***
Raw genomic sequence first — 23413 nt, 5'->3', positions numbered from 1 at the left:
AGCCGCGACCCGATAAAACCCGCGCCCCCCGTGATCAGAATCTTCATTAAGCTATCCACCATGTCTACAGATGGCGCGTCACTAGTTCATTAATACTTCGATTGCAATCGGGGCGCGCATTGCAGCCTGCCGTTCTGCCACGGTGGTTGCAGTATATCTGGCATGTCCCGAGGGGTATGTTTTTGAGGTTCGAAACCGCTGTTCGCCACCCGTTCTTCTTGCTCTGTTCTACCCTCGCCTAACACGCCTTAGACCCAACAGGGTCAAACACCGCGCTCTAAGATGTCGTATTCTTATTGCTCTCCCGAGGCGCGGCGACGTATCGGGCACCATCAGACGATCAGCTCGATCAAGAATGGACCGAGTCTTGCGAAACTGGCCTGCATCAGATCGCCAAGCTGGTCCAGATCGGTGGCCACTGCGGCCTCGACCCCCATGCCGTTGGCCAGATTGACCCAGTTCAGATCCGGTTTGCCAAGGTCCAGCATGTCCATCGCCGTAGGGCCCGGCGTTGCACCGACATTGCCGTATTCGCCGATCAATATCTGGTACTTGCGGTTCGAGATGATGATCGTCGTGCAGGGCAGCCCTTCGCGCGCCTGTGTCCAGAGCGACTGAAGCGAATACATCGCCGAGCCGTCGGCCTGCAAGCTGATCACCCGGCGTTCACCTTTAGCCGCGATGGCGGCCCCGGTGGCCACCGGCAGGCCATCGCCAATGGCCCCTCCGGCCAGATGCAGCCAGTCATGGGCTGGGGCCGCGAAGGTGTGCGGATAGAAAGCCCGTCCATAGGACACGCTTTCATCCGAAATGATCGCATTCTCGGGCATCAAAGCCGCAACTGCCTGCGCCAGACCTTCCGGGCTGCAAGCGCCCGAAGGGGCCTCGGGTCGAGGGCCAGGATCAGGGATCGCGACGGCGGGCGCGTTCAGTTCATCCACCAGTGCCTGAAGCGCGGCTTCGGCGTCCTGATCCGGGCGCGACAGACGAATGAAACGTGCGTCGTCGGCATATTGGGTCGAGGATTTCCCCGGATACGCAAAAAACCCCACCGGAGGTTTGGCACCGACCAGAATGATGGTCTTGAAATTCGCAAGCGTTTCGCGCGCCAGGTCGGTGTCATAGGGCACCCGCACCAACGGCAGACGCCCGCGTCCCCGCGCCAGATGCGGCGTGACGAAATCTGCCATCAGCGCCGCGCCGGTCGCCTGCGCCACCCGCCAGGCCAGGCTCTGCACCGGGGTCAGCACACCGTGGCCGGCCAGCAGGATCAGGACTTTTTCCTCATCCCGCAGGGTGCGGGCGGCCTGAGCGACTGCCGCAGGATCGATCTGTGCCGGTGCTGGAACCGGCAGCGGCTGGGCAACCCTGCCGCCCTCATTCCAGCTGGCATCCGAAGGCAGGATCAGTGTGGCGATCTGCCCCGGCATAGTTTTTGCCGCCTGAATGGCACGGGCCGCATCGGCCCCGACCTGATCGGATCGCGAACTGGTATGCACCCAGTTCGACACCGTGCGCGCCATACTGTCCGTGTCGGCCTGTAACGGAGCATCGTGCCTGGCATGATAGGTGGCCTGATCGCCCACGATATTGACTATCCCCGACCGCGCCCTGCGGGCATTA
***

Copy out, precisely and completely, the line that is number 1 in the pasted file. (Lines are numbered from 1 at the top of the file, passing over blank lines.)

Raw genomic sequence first — 23413 nt, 5'->3', positions numbered from 1 at the left: